How To Season A Traditional Tri-Tip Santa Maria Steak

Santa Maria barbecue is the barbecue style you haven't heard of. Granted, when most of us think of barbecue, we conjure up visions of low-and-slow cooking, the kind of barbecue that evokes a slow summer Sunday afternoon with friends and a cold beer. Amongst the various American regional barbecues, there's Texas brisket, slow-cooked and fall-apart tender; sticky-sweet Kansas City style and burnt ends; Memphis style smoked pork ribs; and tangy whole-hog and pork shoulder Carolina barbecue. Santa Maria barbecue is none of those things.

Santa Maria is the California version of barbecue – unfussy, fresh, and flavorful. Found in the central coast region of California, it's less barbecuing and more grilling, cooking meat over a pit of smoldering live red oak, a tree native to the area. Over a century ago, vaqueros (ranchers) gathered together to relax and cook beef, digging large pits to shield the flames from the gusty winds typical of the central coast, according to Men's Journal. Modern technology has allowed grillers to move beyond the pit to create grilling setups with a moveable grate, so you're able to move the meat closer or further from the heat as needed. Grillers and cooks still use red oak because it burns hot but slow with minimal smoke.

According to Salt & Wind Travel, barbecuing Santa Maria style is hot and fast and uses quick-cooking cuts like tri-tip, which uses a seasoning so simple you'll have no excuse not to try it.

Tri-tip steaks are a Santa Maria barbecue staple

The name tri-tip describes the shape of the cut –- it's a triangular tip of meat cut from the sirloin. It's flavorful, cooks quicker than a brisket, and is associated with California, according to Steak School. A Santa Maria tri-tip steak doesn't sit overnight in a spicy rub or get doused in tangy barbecue sauce, nor is it mopped. Santa Maria tri-tip is seasoned in a simple rub of salt, pepper, and garlic powder, per Salt & Wind Travel. Of course, some deviate from tradition and mix in spices like chili powder or dried mustard, but you do you.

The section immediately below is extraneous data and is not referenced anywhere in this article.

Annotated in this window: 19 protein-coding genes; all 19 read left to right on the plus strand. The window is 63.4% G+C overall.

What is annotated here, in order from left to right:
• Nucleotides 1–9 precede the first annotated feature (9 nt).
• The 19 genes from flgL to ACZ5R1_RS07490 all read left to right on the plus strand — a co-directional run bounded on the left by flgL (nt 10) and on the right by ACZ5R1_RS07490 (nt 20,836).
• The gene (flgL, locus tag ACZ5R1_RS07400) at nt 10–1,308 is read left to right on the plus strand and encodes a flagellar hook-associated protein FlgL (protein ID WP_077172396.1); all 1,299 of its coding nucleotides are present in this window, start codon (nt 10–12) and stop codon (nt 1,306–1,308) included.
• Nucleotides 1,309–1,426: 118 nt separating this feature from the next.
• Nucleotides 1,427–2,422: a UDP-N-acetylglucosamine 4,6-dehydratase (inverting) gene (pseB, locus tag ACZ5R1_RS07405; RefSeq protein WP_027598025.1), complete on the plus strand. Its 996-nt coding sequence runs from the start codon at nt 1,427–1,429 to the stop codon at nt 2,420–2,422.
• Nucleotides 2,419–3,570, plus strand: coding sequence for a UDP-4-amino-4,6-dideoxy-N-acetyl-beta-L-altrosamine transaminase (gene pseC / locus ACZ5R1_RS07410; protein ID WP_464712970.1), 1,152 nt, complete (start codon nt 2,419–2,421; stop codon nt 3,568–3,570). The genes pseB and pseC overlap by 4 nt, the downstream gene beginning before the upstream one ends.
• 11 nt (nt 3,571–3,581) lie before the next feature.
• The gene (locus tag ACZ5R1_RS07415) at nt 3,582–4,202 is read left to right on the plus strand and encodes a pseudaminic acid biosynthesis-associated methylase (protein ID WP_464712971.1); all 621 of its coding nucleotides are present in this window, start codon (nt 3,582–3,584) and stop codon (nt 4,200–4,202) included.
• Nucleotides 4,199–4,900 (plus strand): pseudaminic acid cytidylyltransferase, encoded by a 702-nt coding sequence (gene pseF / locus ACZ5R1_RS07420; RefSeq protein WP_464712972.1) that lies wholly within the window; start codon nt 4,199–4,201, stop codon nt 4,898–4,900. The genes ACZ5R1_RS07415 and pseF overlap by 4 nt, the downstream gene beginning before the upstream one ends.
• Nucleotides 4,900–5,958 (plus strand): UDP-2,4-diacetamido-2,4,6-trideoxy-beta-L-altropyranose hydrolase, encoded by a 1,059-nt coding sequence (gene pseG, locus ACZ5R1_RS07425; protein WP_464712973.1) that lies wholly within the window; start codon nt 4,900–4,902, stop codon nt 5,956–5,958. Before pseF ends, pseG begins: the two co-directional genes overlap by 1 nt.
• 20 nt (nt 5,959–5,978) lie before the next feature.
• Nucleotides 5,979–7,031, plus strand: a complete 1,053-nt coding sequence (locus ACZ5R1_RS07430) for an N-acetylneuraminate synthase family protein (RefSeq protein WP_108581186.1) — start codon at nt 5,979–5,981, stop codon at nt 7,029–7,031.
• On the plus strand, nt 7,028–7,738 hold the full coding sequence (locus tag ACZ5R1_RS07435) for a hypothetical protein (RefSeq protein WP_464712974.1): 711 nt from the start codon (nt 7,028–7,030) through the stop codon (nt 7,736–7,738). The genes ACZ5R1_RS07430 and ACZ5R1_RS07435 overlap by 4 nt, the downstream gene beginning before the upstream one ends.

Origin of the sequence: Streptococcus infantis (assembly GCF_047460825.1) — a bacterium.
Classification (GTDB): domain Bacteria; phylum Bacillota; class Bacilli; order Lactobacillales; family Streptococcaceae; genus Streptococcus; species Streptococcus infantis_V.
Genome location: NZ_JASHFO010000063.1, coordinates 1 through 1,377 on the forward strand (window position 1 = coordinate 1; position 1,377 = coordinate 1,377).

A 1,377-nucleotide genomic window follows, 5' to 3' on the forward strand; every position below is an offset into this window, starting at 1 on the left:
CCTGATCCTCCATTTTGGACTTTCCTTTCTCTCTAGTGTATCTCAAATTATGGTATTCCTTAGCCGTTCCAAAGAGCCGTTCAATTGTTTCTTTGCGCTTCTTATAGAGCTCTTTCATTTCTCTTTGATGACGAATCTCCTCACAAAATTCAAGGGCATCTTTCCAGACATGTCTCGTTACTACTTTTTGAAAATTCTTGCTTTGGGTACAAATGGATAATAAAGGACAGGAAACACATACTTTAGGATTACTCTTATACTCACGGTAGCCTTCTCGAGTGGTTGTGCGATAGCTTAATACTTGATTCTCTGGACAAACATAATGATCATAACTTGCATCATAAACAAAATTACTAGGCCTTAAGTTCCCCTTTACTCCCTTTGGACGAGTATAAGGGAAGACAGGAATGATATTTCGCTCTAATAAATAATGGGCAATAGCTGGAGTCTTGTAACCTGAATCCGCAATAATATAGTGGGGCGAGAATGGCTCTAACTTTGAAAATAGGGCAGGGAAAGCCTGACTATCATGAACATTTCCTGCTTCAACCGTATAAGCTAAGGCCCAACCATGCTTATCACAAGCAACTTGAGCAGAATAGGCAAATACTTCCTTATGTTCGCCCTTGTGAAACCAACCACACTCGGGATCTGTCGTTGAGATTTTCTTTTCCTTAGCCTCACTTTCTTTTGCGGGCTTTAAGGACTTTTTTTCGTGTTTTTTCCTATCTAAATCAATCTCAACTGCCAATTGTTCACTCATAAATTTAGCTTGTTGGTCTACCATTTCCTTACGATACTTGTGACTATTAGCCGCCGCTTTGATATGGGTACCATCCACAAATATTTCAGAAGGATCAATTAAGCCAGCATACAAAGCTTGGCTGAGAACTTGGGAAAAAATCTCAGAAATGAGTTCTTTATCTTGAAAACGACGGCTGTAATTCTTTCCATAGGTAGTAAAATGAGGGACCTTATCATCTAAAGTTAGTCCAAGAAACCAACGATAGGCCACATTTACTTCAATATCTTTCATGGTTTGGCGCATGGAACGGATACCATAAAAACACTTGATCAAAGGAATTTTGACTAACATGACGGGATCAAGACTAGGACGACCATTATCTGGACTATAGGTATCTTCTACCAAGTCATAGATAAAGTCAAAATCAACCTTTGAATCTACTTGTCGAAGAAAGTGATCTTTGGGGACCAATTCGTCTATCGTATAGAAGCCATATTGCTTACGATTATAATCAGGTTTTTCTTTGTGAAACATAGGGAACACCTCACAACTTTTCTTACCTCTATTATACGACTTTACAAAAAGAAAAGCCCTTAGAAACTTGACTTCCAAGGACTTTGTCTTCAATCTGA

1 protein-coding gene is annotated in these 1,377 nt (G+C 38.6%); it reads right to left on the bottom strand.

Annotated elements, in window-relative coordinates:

Once you're ready to cook, make sure your grill is clean. Executive Chef Anthony Endy of Alisal Guest Ranch & Resort suggests rubbing fat trimmed from your protein on the hot grill – your grates will be clean but you'll retain the flavor of your meat. And, Santa Maria-style barbecuing encourages you to flip your meat, so those of you who like to fuss and flip, have at it –- just don't go overboard, per Men's Journal. After letting the meat rest, make sure you slice it correctly; the piece has two distinct grains, so the best practice is to cut the steak at the point where the two grains meat and cut against the grain on both pieces for juicy and tender meat. 

Santa Maria tri-tip is served with traditional sides like pinquito beans, salsa, garlic bread, and strawberry shortcake for dessert.